Glossary Item

ERP – Enterprise Requirements Planning


Manufacturing Production Control systems have evolved as they have grown in capability and complexity, chronologically from the advent of electronic accounting systems in the 1960s:

* PPI – Bill Post and Inventory – systems from the early days of manufacturing accounting systems providing finished product inventory control, customer accounts receivable, invoicing and sale reporting. Theses systems were designed to reduce accounting and inventory carrying costs.  These were relatively straightforward systems that were easy to implement as they emulated existing processes and focused on simply automating repetitive processes and some financial ratio calculation.

* PCS – Production Control Systems – extended the accounting function to include work in process and raw materials inventory.  This was the first use of the Bill of materials.

* MRP – Materials Requirements Planning :#8211; extended the PCS to include forecasting methodologies so that inventory usage could be planned at all levels to respond to anticipated demand.  At this point the systems became complex enough in the inherent relationships between elements that database design became critical to performance, and user training was a significant aspect of system success. Initial implementations of MRP systems failed far more frequently than they succeeded.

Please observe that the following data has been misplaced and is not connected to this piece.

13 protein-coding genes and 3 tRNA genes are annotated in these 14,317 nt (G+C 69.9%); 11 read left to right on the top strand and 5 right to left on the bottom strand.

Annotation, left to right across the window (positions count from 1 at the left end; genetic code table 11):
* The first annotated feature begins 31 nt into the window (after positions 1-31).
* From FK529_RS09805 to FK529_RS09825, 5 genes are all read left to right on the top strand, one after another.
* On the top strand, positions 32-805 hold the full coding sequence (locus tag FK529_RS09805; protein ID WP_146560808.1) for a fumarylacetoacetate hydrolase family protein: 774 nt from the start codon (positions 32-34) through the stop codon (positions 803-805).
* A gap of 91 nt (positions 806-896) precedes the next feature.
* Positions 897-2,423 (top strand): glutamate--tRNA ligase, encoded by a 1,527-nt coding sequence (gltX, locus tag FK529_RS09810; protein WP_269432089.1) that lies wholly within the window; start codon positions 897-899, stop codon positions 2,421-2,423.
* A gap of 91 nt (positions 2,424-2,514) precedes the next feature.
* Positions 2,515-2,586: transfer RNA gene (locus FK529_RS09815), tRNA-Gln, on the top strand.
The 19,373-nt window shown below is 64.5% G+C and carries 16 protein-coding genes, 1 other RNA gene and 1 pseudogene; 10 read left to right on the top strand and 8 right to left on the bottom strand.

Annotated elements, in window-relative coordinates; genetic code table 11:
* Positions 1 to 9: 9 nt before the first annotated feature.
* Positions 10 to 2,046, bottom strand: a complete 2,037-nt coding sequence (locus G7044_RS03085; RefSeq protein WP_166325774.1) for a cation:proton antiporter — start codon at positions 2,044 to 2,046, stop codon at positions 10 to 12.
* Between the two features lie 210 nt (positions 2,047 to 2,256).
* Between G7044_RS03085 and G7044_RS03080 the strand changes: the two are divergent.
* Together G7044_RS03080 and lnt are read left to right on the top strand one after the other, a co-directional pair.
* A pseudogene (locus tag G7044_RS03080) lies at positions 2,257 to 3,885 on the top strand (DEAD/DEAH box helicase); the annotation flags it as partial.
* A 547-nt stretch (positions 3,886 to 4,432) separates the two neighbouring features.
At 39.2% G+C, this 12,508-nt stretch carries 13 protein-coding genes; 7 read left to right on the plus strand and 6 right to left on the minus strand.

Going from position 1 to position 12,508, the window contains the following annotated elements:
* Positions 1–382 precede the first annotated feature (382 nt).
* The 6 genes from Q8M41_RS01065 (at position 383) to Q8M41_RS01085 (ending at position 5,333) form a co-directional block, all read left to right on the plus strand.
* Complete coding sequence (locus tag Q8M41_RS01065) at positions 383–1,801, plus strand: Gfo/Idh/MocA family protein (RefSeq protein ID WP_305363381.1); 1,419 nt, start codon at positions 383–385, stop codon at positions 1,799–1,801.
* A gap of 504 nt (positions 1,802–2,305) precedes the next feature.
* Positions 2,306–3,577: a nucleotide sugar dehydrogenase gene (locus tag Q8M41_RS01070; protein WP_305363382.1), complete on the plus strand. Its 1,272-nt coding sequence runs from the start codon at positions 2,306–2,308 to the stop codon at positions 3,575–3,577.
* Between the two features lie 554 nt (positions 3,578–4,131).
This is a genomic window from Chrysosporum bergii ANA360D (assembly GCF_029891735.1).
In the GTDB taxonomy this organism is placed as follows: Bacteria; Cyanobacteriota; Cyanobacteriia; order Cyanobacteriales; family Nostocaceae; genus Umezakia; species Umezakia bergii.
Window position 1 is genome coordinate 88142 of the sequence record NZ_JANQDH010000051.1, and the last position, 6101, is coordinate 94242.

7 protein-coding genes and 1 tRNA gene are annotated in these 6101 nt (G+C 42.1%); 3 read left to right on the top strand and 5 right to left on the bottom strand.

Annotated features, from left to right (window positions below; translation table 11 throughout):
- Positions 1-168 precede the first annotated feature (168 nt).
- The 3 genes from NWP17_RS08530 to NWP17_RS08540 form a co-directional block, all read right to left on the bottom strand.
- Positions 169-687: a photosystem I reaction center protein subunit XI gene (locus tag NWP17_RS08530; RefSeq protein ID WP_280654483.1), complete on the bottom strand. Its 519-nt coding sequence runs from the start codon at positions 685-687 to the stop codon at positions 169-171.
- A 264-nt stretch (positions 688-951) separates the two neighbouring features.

* MRP II – Manufacturing Resource Planning. Materials Requirements Planning systems were enhanced with scheduling modules allowing more finite planning of capacity issues, and allowing planning of more than just material resources – such as manpower and equipment. At this point the concept of JIT (Just In Time) became viable.

* ERP or Enterprise Requirements Planning extended the MRP II capabilities to encompass all aspects of the manufacturing environment. Conceptually, an ERP is a completely integrated system encompassing all aspects of manufacturing. Whereas MRPII was typically applicable to a single plant, ERP cuts across the enterprise and can allow interplant and co-packing planning. To an extent it allows supply chain management. The acronym ERP has become much more broadly used, and from a purely technical perspective any enterprise accounting system can be called an ERP as it is now used for any software system that covers multiple systems that would usually require multiple software packages.By this definition, virtually all of the software that QIC provides could be called an ERP system.

In reality the line between MRPII and ERP systems is somewhat blurred and is more of a marketing line than a pure functional line.

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This page last updated: 08/30/2011